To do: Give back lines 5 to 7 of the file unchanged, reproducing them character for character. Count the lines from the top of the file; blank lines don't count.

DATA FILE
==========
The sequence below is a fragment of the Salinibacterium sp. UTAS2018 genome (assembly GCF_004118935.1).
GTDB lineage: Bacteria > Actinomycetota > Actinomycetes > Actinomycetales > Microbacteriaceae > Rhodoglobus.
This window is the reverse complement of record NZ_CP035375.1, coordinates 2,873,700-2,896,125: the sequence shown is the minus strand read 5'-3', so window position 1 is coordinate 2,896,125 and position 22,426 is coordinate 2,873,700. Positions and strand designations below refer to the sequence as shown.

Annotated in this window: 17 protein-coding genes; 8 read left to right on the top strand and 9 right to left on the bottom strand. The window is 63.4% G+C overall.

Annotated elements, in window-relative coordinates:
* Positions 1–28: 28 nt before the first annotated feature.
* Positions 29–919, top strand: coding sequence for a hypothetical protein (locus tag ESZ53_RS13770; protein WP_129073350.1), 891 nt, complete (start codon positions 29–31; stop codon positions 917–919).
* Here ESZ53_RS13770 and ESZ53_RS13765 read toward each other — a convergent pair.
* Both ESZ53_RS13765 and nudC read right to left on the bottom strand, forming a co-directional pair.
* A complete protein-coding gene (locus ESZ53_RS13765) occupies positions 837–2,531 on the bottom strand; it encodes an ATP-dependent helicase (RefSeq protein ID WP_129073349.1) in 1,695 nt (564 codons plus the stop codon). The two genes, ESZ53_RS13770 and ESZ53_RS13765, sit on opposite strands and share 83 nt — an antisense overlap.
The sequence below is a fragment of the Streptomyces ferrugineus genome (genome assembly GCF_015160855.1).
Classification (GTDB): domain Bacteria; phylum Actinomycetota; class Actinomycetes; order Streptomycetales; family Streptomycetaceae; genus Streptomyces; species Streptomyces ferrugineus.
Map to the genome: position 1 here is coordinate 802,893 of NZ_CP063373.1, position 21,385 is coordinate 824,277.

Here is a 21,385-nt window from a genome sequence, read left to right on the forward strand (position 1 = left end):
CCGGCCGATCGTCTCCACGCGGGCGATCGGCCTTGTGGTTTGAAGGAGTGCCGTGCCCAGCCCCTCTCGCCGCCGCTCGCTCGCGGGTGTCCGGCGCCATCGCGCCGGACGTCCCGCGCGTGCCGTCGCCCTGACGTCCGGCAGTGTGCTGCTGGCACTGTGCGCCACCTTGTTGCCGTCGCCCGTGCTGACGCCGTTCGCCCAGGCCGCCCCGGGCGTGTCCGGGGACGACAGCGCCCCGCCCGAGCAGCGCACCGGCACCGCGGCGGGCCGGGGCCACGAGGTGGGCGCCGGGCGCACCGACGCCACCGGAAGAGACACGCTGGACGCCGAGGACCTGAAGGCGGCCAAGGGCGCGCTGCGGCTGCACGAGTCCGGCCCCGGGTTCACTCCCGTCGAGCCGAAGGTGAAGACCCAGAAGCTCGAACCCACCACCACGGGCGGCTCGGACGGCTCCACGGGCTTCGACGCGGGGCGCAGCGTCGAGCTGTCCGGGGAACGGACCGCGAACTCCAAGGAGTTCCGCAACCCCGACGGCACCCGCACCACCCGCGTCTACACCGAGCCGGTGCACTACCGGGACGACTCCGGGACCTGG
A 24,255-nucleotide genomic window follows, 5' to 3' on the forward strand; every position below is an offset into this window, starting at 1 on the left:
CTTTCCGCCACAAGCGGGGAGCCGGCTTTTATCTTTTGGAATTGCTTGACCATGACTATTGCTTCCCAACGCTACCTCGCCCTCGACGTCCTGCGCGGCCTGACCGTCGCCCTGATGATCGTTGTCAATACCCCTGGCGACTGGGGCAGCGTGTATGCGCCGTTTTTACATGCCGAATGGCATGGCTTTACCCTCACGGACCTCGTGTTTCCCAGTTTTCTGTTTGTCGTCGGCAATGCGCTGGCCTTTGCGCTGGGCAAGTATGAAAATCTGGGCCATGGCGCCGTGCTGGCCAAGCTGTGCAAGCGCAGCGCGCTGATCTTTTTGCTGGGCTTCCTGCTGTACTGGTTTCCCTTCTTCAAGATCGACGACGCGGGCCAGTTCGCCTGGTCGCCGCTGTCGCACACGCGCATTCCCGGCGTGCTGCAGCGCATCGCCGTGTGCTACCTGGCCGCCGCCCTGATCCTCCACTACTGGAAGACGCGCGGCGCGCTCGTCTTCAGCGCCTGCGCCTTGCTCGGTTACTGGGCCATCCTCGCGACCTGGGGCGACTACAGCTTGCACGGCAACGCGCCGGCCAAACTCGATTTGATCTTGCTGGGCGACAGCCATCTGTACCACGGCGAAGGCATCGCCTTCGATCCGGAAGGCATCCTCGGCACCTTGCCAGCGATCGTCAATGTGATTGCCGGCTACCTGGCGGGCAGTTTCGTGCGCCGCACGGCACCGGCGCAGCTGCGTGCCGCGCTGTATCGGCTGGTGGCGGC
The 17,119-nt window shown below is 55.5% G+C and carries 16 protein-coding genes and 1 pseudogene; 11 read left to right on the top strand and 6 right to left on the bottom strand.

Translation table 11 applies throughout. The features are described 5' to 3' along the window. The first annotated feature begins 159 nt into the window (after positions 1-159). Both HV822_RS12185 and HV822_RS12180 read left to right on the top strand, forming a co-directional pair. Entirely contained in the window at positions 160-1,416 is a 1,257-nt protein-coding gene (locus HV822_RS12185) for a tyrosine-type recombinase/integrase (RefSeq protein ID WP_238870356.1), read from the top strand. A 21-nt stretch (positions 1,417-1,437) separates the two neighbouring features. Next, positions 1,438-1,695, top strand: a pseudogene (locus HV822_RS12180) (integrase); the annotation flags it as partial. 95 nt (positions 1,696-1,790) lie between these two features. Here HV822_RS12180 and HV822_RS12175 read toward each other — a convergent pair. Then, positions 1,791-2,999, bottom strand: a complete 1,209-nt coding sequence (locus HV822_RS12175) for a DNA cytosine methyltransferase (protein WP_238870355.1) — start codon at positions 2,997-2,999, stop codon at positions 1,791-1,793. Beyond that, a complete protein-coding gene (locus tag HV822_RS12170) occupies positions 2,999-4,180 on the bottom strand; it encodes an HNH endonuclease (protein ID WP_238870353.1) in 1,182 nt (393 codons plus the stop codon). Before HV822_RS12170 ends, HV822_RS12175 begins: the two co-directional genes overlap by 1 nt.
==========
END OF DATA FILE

Annotated elements, in window-relative coordinates:
* Positions 1–28: 28 nt before the first annotated feature.
* Positions 29–919, top strand: coding sequence for a hypothetical protein (locus tag ESZ53_RS13770; protein WP_129073350.1), 891 nt, complete (start codon positions 29–31; stop codon positions 917–919).